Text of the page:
Women remain underrepresented in senior posts in law, business, academia, and politics, according to a 2009 White House report. Furthermore, women still earn only 77 cents to a man’s dollar (and even less if they are members of ethnic minority groups). Presumably, this pay gap would have shrunk during the recession had women indeed been faring better than their male counterparts.

The greatest irony of all, meanwhile, is that pharmaceutical companies—the setting in which “Work It!” takes place—have been a hotbed for sexual discrimination lawsuits in recent years. This May, Novartis Pharmaceuticals had to pay $250 million in punitive damages to 5,600 female sales representatives nationwide in the largest gender discrimination case ever to go to verdict.

Katherine Kimpel, a lawyer for the plaintiffs, is currently helming a similar case against Bayer; she says she felt torn when watching the show’s trailer. “No one wants to be a killjoy or be PC just to be PC,” Kimpel told me, “but it appears that the show’s humor is going to be derived from reinforcing the stereotype of women using their sexuality as being their mode of getting and doing their job. If these guys are able to get a job by slapping on a pair of fake boobs, it says they don’t need x and y skills.” While Kimpel doesn’t think it’s a comedy writer’s obligation to serve as a public service announcer, she believes that the show is living in a fantasy world when it comes to today’s workplace dynamics for women. “The glass ceiling might seem ’80s and outdated,” she notes, “but it is very real and very strong.”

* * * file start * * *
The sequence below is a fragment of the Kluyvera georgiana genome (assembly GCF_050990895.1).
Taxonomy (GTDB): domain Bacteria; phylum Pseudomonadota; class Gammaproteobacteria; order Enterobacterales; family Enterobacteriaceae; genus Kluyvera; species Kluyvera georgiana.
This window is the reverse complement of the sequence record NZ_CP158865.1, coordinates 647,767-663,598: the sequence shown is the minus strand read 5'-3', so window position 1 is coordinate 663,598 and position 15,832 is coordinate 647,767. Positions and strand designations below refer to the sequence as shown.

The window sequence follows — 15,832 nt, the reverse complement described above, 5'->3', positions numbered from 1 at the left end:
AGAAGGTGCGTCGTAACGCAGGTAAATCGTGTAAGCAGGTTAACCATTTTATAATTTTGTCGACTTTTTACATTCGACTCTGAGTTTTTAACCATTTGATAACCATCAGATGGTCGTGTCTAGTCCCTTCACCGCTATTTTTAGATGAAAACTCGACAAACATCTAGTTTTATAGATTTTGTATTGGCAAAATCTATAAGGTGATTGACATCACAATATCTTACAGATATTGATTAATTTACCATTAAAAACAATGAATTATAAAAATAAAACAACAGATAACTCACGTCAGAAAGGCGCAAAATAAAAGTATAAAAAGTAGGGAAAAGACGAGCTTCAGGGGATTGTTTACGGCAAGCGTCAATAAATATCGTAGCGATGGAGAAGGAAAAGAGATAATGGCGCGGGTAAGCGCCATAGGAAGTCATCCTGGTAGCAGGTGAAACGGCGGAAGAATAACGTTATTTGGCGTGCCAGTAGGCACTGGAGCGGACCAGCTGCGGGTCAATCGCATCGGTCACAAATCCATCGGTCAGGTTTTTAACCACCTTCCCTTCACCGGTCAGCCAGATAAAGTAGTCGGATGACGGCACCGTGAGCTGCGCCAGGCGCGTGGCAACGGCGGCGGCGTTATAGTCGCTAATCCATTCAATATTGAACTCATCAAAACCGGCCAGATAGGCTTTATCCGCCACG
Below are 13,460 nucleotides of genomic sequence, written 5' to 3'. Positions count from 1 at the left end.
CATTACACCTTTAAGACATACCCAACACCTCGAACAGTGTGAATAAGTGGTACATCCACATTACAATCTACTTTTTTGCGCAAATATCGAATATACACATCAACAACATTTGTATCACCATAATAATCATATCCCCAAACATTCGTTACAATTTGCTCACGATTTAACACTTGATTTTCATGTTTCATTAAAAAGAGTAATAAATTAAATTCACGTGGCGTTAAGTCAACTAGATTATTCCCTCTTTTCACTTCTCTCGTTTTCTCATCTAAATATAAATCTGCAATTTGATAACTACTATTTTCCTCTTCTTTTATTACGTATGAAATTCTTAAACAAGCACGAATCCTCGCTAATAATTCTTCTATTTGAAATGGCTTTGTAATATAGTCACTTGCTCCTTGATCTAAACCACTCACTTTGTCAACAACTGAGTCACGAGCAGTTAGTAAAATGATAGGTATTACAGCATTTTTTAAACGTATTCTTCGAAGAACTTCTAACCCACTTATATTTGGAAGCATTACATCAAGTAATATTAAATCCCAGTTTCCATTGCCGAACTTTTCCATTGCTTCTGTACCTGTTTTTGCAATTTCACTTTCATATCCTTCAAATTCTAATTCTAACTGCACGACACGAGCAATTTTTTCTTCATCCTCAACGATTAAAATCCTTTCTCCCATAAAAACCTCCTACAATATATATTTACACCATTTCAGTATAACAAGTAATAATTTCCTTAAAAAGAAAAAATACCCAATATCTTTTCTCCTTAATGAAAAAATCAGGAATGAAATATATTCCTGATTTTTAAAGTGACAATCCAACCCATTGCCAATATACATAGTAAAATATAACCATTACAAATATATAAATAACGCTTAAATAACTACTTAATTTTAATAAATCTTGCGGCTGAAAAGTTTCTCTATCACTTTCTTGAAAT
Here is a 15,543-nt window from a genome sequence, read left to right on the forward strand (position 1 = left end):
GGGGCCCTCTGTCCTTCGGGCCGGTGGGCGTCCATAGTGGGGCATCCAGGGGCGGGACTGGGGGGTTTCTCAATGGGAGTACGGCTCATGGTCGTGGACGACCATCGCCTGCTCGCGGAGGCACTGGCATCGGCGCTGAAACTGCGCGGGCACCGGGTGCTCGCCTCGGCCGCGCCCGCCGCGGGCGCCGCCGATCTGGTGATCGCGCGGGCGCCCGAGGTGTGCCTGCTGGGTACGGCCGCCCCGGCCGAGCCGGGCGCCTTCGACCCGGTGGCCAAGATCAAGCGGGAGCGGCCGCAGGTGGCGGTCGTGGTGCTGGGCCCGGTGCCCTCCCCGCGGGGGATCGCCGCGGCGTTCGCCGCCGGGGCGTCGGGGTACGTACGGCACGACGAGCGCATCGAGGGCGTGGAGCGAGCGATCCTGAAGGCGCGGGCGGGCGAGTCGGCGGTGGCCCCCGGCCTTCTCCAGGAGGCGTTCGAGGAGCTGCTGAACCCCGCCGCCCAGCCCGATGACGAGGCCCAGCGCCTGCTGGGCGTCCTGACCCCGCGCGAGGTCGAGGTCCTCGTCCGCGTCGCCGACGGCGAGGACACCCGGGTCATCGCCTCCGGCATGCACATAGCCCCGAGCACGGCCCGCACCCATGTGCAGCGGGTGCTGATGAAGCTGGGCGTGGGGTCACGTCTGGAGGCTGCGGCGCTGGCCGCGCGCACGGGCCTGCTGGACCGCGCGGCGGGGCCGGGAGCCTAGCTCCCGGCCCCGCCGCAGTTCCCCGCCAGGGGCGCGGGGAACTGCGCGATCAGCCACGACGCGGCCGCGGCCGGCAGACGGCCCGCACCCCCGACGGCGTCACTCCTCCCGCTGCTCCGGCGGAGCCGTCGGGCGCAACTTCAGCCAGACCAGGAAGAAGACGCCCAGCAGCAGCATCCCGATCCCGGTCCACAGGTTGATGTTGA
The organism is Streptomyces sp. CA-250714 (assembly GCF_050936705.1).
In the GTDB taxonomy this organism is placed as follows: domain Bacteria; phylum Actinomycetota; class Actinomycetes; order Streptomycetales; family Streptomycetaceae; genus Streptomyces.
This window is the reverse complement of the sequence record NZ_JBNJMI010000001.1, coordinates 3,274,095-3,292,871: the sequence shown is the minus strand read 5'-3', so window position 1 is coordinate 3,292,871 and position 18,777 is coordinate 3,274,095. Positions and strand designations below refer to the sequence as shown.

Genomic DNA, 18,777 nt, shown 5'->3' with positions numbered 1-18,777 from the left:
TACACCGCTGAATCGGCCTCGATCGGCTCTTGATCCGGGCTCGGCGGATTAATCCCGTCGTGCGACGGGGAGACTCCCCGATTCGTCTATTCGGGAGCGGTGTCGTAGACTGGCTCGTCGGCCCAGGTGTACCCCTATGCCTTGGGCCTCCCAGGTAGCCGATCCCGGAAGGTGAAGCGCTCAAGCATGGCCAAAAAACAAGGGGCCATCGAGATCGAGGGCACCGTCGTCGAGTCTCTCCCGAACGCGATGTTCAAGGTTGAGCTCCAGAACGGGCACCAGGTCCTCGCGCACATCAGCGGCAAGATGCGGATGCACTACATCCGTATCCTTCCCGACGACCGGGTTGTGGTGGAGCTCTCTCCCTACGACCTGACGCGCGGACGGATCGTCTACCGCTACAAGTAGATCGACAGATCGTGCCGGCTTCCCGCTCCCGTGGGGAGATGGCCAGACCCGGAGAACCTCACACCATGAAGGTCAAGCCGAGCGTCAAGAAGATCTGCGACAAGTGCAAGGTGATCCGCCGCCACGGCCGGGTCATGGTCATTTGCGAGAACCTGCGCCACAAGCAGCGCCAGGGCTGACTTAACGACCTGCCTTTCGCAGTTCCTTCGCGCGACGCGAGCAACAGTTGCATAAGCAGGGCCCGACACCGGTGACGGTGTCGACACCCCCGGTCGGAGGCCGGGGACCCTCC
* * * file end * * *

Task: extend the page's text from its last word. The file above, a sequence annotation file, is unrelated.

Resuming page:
Of course, if the show fails, it’s likely to be because its humor falls flat: Jokes about how guys prefer hoagies and chicks dig salads aren’t really jokes at all—they’re gestures at tired clichés. But in that way, both the writing and the economic analysis of “Work It!” share the same fatal flaw: an utter lack of curiosity about the actual lives of men and women.

Laura Stampler is a writer living in New York.